Photo by: James Altucher

Here is more detailed file describing this scenario — https://gist.github.com/AnthonyAkentiev/05579c3a77be6d41718f2dd70627a5dd

All of these requirements can be implemented using Thetta’s permission, moneyflow, governance and token subsystems. You can use Thetta to set a basic layout of the podcast “organization” and then add some features like TokenCuratedRegistries on top of it. In this context, Thetta in this case is an easy-to-use basic DAO layer that’s compatible with smart contracts from other libraries, such as OpenZeppelin.

Let’s move on.

DevZen Token Model. Example

DevZen tokens are minted each week:

  1. 10 tokens for 5 ads slots
  2. 0 free floating tokens

DevZen tokens are burned:

  1. 2 tokens per 1 ads slot (if ads is running in the current episode). Let 1 DevZen token cost $25. It means that each ads slot cost $50 initially.

However, if there were no ads in a show, these tokens are not BURNED automatically! They are kept in the DevZen DAO for future purchase. However, imagine if 100 ads slots were not used and 200 tokens are minted and kept. Then one buyer can buy all these tokens and put an ad in 20 consecutive shows!

Reputation tokens are minted each week:

  1. 2 tokens as reputation incentive for 1 host
  2. 2 tokens as reputation incentive for 4 moderators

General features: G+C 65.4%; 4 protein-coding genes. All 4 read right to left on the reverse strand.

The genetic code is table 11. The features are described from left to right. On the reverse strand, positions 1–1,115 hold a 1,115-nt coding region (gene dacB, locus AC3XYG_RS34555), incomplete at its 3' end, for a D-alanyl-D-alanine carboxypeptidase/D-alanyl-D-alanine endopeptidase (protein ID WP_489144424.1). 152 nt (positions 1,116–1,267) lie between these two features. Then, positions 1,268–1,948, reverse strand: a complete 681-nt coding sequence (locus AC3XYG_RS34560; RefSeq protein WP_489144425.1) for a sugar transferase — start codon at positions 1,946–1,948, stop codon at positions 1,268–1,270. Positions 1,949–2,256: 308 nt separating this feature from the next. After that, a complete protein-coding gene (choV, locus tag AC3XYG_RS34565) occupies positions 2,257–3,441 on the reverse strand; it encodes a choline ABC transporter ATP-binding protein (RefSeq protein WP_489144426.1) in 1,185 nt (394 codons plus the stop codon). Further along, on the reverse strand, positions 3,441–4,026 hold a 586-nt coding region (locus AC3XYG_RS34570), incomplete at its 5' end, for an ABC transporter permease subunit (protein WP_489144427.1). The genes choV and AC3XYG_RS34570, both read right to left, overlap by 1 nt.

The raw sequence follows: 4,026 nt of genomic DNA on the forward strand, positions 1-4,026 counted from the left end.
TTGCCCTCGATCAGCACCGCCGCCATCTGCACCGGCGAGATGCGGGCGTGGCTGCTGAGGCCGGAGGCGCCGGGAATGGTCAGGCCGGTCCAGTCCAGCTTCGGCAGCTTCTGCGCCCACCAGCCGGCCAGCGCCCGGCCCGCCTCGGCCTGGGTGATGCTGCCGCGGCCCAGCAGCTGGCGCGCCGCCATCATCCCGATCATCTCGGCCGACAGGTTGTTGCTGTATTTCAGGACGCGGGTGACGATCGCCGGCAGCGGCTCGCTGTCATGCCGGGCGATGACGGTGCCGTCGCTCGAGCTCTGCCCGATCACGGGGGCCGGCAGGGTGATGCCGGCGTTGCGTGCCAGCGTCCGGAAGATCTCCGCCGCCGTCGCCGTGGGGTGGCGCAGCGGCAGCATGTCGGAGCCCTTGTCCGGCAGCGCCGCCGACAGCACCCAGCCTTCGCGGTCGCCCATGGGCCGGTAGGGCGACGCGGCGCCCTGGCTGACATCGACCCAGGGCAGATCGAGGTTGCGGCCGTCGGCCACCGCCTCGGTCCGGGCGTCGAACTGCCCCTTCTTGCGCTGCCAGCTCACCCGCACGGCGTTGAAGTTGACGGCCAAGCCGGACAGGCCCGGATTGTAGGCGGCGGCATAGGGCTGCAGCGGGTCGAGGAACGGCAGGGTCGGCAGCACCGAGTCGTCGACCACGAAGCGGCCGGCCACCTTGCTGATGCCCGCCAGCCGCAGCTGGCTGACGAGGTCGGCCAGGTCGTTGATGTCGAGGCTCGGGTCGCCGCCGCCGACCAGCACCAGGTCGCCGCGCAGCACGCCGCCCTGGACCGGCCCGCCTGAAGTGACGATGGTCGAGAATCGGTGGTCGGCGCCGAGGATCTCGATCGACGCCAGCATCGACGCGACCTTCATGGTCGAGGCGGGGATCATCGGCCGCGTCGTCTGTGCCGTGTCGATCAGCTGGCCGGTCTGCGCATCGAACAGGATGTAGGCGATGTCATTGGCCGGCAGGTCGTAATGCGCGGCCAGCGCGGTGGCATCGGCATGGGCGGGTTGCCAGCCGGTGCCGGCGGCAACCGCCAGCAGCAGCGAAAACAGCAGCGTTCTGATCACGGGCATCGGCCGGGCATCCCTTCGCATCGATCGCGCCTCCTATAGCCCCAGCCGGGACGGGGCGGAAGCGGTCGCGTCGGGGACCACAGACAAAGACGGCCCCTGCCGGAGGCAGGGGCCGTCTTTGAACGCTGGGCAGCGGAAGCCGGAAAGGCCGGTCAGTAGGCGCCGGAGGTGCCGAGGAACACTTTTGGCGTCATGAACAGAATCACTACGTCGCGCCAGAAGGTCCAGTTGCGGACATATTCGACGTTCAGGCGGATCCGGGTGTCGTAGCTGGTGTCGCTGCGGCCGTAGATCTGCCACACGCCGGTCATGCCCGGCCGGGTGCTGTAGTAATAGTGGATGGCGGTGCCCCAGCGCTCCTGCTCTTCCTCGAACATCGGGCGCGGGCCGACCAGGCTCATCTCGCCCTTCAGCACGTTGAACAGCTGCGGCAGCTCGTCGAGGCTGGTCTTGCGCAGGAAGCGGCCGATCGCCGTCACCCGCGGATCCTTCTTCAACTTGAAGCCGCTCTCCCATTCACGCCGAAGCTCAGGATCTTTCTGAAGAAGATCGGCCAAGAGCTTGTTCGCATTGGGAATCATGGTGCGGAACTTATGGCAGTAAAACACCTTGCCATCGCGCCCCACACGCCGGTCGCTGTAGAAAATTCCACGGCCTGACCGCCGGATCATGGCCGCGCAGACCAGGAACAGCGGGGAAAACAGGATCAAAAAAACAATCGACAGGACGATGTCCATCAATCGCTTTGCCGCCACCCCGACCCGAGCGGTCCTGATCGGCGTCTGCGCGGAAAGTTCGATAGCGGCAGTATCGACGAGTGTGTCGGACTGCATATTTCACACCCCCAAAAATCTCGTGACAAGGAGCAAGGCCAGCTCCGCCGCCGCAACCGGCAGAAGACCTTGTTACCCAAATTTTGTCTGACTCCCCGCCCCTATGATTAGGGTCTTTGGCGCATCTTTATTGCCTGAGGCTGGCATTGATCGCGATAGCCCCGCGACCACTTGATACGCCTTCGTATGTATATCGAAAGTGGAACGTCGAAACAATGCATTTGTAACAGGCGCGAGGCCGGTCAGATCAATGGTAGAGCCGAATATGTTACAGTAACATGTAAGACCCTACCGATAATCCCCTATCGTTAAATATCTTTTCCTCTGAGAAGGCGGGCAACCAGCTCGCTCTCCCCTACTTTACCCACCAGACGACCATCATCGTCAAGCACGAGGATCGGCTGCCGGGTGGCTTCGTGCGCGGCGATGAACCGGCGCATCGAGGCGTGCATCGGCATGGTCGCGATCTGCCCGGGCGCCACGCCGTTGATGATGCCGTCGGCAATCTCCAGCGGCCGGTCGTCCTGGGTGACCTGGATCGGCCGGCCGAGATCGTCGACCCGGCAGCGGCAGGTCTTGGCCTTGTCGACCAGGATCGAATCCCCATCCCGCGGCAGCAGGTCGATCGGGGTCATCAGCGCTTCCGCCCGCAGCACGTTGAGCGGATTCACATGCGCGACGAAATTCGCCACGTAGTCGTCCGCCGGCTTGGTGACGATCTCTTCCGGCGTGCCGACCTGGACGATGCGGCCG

3. 1 tokens as incentive for 1 guest

Reputation can be converted (“cashed out”) 1:1 to the DevZen token by burning.

“I order to mint more reputation tokens!”

Problem 1. Inflation

Each week 10 DevZen + 5 reputation tokens are emitted, but only 10 DevZen tokens can be burned. If reputation tokens are convertible to DevZen tokens at a rate of one for one, then in the worst case scenario, we will end up with 15 DevZen tokens but can burn only 10 of them. This is inflation of +5 tokens (at the max level), which will drop the price of DevZen tokens.

Still, I think that inflation is good, because it gives us free floating tokens for market making. This means that DevZen tokens are always available for purchase and the economy works better. A price drop can be viewed as an automatic fee for using the system.

Problem 2. What if I have tokens, but there are no ads slots available?

Ok, you bought 2 tokens and want to run your ads. But there are no ads slots available.

You will have to wait.

OR DevZen can increase the price of an ad slot from 2 to 3 tokens.

OR DevZen can move from fixed slot prices to dynamic values with an auction model.

Any DAO should adapt to changes, that’s why the governance subsystem is very important. Thetta has different ready-to-use modules that you can use for governance.


You can see the DevZen DAO scheme here: 

It is not 100% ready yet, but it’ll give you an idea of how the finished version will look like and act.

It’s clear to us that converting the Patreon structure currently used by DevZen to a DAO adds incentives, formalizes the process in the code, and improves the crowdfunding process.